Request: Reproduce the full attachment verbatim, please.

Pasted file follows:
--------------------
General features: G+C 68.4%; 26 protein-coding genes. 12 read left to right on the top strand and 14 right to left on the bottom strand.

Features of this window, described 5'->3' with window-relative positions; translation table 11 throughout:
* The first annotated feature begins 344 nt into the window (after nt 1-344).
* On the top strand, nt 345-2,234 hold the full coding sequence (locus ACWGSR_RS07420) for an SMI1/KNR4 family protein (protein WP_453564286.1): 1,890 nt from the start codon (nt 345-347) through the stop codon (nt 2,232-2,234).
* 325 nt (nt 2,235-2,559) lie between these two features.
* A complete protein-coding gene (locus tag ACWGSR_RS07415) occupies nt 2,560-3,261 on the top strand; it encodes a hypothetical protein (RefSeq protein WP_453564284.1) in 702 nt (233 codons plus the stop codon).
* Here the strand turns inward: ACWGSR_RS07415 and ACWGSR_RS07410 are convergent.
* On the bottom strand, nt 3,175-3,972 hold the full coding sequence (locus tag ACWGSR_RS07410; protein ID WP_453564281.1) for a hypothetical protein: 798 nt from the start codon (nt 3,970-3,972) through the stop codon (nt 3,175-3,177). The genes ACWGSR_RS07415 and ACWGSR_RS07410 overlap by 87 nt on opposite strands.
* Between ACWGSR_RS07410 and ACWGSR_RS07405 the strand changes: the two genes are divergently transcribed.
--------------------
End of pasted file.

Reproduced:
General features: G+C 68.4%; 26 protein-coding genes. 12 read left to right on the top strand and 14 right to left on the bottom strand.

Features of this window, described 5'->3' with window-relative positions; translation table 11 throughout:
* The first annotated feature begins 344 nt into the window (after nt 1-344).
* On the top strand, nt 345-2,234 hold the full coding sequence (locus ACWGSR_RS07420) for an SMI1/KNR4 family protein (protein WP_453564286.1): 1,890 nt from the start codon (nt 345-347) through the stop codon (nt 2,232-2,234).
* 325 nt (nt 2,235-2,559) lie between these two features.
* A complete protein-coding gene (locus tag ACWGSR_RS07415) occupies nt 2,560-3,261 on the top strand; it encodes a hypothetical protein (RefSeq protein WP_453564284.1) in 702 nt (233 codons plus the stop codon).
* Here the strand turns inward: ACWGSR_RS07415 and ACWGSR_RS07410 are convergent.
* On the bottom strand, nt 3,175-3,972 hold the full coding sequence (locus tag ACWGSR_RS07410; protein ID WP_453564281.1) for a hypothetical protein: 798 nt from the start codon (nt 3,970-3,972) through the stop codon (nt 3,175-3,177). The genes ACWGSR_RS07415 and ACWGSR_RS07410 overlap by 87 nt on opposite strands.
* Between ACWGSR_RS07410 and ACWGSR_RS07405 the strand changes: the two genes are divergently transcribed.